Randomness and Intentionality
Does intentionality encourage positive consequences of randomness?
Posted March 28, 2017
How do these two aspects of our lives interact? When is a random act not entirely random? If intentionality is a dominating principle of action, who creates that intention? Who decides?
Religions ascribe ultimate intention to a Supreme Being, a god. At the same time, there is the concept of "free will," of individual choice, which leads to accountability. How mindfully do we exercise our free will?
Although I am not educated as a philosopher, I am certain that these issues have been argued for centuries in every culture. The concept of freedom of choice as a fundamental principle of human existence obviously has ramifications for political and social structures.
If we accept that randomness and intentionality coexist simultaneously, how does one influence the other? In school and at work, we are exhorted to focus, focus, focus on specific, practical goals. What are the consequences of this behavior? Might that limit our options, our creativity, our imagination, and ultimately, our success? Conversely, if we trust in the universe and follow whatever choices cross our paths, aren't we scorned for being aimless and a little stupid? Over a lifetime, will we have accomplished as much as our focused friends? Conventional wisdom says no.
This seeming paradox is particularly intriguing and important for the entrepreneurial mindset, which emphasizes being open and being eager to learn from every interaction and experience. If we believe that learning from experience is most valuable, doesn't logic tell us we need to eagerly seek out diverse encounters, as many as possible? If we are exploring the unknown, as entrepreneurs must do every day, doesn't that put a high priority on the value of embracing randomness? But, how can we justify this behavior?
Entrepreneurs are constantly under extreme time and resource pressure. There's never enough time, money or energy to do all that needs to be done. How can we be intelligent about allocating resources so we can be open to randomness? How might certain personality traits, e.g., extroversion/introversion, influence this ability? How can we learn and enhance such skills?
Do you believe that intentionality is the same as focus? Maybe there are different levels of focus and even different ways to focus? When I watch tennis matches, especially the quarter-final and semi-final rounds of professional tournaments among the world's top 10 players, I am fascinated by the mind-energy game as much as I admire the physical performance. On a given day, even the player who is ranked number 1 in the world might lose to a player ranked much lower. Surely, the level of skill is comparable among the top 10. Yet, the ranking shows that the top players are able to consistently beat the others. How does that happen? What are the players focusing on?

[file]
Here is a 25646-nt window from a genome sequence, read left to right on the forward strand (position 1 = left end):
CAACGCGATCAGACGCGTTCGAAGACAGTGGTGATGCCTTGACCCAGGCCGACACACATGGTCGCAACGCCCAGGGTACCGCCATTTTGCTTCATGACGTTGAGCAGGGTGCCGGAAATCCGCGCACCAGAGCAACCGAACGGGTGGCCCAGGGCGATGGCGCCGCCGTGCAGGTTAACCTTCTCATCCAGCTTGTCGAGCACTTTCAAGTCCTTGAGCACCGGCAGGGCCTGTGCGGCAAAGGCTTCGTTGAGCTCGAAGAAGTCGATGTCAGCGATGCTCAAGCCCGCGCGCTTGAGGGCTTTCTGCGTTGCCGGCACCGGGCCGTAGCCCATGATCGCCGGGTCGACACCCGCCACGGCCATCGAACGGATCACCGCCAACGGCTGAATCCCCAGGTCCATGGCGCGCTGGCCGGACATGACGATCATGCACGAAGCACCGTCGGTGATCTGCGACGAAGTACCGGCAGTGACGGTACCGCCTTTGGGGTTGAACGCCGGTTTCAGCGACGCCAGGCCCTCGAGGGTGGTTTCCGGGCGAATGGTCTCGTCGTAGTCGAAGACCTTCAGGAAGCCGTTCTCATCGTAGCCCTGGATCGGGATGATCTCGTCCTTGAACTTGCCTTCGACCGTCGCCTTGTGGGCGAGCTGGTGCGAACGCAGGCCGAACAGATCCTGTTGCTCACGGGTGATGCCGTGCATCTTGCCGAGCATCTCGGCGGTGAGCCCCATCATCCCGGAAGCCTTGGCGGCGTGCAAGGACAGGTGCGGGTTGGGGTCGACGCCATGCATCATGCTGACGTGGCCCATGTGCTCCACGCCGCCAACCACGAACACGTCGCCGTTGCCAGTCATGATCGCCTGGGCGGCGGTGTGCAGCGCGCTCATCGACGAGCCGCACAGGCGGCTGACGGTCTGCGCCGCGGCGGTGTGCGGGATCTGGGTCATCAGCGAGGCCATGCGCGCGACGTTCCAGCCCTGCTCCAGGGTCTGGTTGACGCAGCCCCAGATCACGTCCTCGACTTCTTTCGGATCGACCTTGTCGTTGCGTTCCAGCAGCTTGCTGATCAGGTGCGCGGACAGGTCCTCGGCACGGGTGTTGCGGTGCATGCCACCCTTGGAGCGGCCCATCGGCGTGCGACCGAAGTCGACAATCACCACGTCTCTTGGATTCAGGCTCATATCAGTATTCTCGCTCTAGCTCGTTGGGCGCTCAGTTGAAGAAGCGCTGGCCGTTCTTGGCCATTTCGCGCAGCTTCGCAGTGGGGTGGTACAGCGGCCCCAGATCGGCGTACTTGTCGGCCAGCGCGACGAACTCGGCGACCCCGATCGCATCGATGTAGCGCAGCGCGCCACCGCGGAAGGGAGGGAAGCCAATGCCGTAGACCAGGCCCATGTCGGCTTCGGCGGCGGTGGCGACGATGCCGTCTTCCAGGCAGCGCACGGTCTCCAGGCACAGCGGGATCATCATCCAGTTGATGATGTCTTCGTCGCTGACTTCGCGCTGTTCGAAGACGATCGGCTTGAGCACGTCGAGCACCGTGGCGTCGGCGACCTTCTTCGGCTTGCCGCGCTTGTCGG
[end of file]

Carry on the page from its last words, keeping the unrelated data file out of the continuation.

Analysts and commentators talk about "desire," "hunger," determination, intensity, etc. Confidence is certainly essential, and so is intense focus on every footstep and every stroke. Is intentionality yet another aspect of this phenomenon?
If focus is about tactics, perhaps intentionality is about strategy.
When a player can marshal the entirety of his or her energy and broadcast that to the universe in a simple, bold declaration of "I Am," what happens to that player? There is literally no room for any other thought. No self-doubt, and no "confidence", either. No sense of fear, no concern about the opponent, court conditions, audience, or line judges. All awareness is both intensely on the moment and on timelessness. Typically, athletes who can experience this state call it "being in the zone".
Many programs are available for people to learn in this direction, including meditation as well as other spiritual practices, so the concept is not novel. What is intriguing is the contrast with randomness, which plays a much more complex role in long-term, open-ended systems like personal growth processes. How might intentionality influence how we choose to interact with randomness? How can we learn to maintain intentionality so random events can be more productive for us? What does that mean and what kind of effort on our part does it take?
The concept of intentionality itself may be a very complex feature that incorporates the following traits, and perhaps more:
Clarity of purpose
Intentionality is a conscious state of being in the present microsecond.
Not who I was in the past, and not who I will be at some future time.
I AM. That declaration of consciousness needs to span months, years, across a lifetime of random occurrences.